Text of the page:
In the 21st century, research interest in the molecular clock has continued to grow. As demonstrated in Kumar (2005), the number of articles dealing with the molecular clock tends to exceed 100 annually. When writing this Perspectives, I could not survey all of these articles so that it is likely that I have overlooked important ones. Nevertheless, the following few articles will convey new trends in the field in the genomic era. An examination of a large number of fourfold degenerate sites between orthologous genes in various mammalian species showed a lack of significant lineage effects, although this holds true only if they evolve with homogeneous substitution patterns (Kumar and Subramanian 2002). By contrast, where orthologous gene pairs evolve with heterogeneous substitution patterns, these gene pairs tend to show large relative rate differences. The rate unit for the molecular clock has been intensively debated (e.g., Nei 1975 for early debates). The observed rate constancy was apparently per year in contrast to the per-generation constancy of mutation rates revealed by classical genetics methods. Using DNA sequence data from several major taxonomic groups, which span 10 orders of magnitude in body size and the biological temperature, Gillooly et al. (2005) found that nucleotide substitution rates are strongly body size and temperature dependent. Combining principles of allometry and neutral evolutionary dynamics, they suggested a single molecular clock that ticks at a constant rate per unit of mass-specific energy rather than per year or per generation. So, the conclusion was that the mutation rate is intimately related to body size and temperature; the heavier the body weight and the colder the body temperature, the slower the mutation rate.
In relation to the heterogeneous mutation rate over the genome, Kim et al. (2006) paid special attention to CpG dinucleotides because the frequent C-to-T change by deamination appears to be replication independent. Indeed, hypervariable CpG sites exhibit relatively constant rates of substitutions over time while non-CpG sites exhibit generation-time-dependent rates of substitutions. Furthermore, in relation to the generation length as a life history trait, Elango et al. (2006) carried out a relative rate test for humans and chimpanzees using baboons or rhesus monkeys as an outgroup. Human DNA might have evolved at a significantly slower rate than chimpanzee DNA. However, the difference was so slight that if the rate slowdown in humans is attributed to the generation-time effect, this human-specific life history trait must have evolved very recently.
It is now well documented that the mutation rate per se varies greatly among broad taxonomic groups (Drake et al. 1998; Britten 1986 for early work). An important source for this rate heterogeneity is definitely differential fidelity of DNA replication and/or DNA repair among different taxonomic groups, as mentioned. Now, there are large-scale experiments for understanding the magnitude and type of spontaneous mutations. Recent advances in sequencing techniques permit direct knowledge about the mutation rate and spectrum in mutation-accumulation lines of Escherichia coli and Salmonella enterica (Ochman 2003), Caenorhabditis elegans (Denver et al. 2004), and Drosophila (Haag-Liautard et al. 2007). In this context, one can hardly forget the laborious work on viability polygenes in Drosophila melanogaster by Terumi Mukai and his colleagues (Mukai 1964; Mukai et al. 1972). Recently, there have been a number of reanalyses and new estimates, which throw doubt on Mukai's original values (Keightley and Eyre-Walker 1999; Haag-Liautard et al. 2007). The rate and spectrum of spontaneous mutations thus accumulated differs markedly from indirect estimates inferred from long-term evolution. This difference is expected because the organisms in these experiments were kept in conditions optimal for survival and reproduction. A great majority of spontaneous mutations are mildly deleterious: they are retained in laboratories but eliminated in nature by purifying selection. These examples show some interesting and promising ways to connect the molecular clock to the study of species-specific life history traits and spontaneous mutation.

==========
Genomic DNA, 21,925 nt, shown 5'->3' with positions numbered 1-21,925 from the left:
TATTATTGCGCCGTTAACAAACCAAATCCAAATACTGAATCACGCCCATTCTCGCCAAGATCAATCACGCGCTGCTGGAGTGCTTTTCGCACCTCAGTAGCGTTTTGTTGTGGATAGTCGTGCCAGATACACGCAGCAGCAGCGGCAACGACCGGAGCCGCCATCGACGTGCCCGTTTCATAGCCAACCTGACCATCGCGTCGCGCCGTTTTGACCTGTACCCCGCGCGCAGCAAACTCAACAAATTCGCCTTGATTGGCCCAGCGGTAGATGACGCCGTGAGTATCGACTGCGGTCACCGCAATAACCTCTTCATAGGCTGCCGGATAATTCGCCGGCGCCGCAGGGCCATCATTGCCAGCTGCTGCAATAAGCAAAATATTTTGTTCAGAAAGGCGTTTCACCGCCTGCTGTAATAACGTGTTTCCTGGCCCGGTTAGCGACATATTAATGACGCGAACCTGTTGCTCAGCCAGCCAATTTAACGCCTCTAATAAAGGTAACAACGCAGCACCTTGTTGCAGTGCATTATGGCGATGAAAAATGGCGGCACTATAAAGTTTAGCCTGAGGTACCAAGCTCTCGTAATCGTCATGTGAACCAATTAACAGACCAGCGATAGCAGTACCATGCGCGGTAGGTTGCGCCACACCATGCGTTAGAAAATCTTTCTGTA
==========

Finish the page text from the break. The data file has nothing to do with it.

Focusing on mechanistic aspects of molecular clocks, I have tried to minimize a possible overlap with recent publications (e.g., Bromham and Penny 2003; Hedges and Kumar 2003; Kumar 2005). These articles not only describe well the history of the study of the molecular clock, but also include the latest problems and excitement in the study of the tree of life, such as the emergence of eukaryotes and metazoan phyla, the Cambrian explosion of vertebrates, the emergence of tetrapods, the mammalian radiation, and the trichotomous relationship among humans, chimpanzees, and gorillas. It is now generally accepted that, although it is uncertain and rejected for a substantial proportion of proteins and genomic regions in comparisons of main taxonomic groups, the molecular clock can put a new timescale on the history of life, thereby allowing exploration of the mechanisms and processes of organismal evolution. Similarly, a molecular clock is an irreplaceable source of information in evolutionary biology and it would be foolish to abandon it altogether, as Bromham and Penny (2003) put it.
Despite inherent fluctuations and various interpretations, the molecular clock has become a most useful tool—perhaps the most useful—for studying molecular evolution. The simplest interpretation is to assume Kimura's neutral theory. Then the reasonable assumption that the mutation rate for a given DNA region is constant over time leads directly to a molecular clock. Exact rate constancy is not likely, for many reasons, but the assumption is good enough for practical use. Although neutrality is the conventional assumption, even Gillespie-like processes can average out to rough constancy over long periods. The clock need not be exact; an approximate molecular clock can still be very useful. The number of molecular changes can be calibrated by reference to events whose times are known (such as dated fossils) and converted to units of absolute time. A molecular clock is now a standard assumption in almost every study of molecular evolution.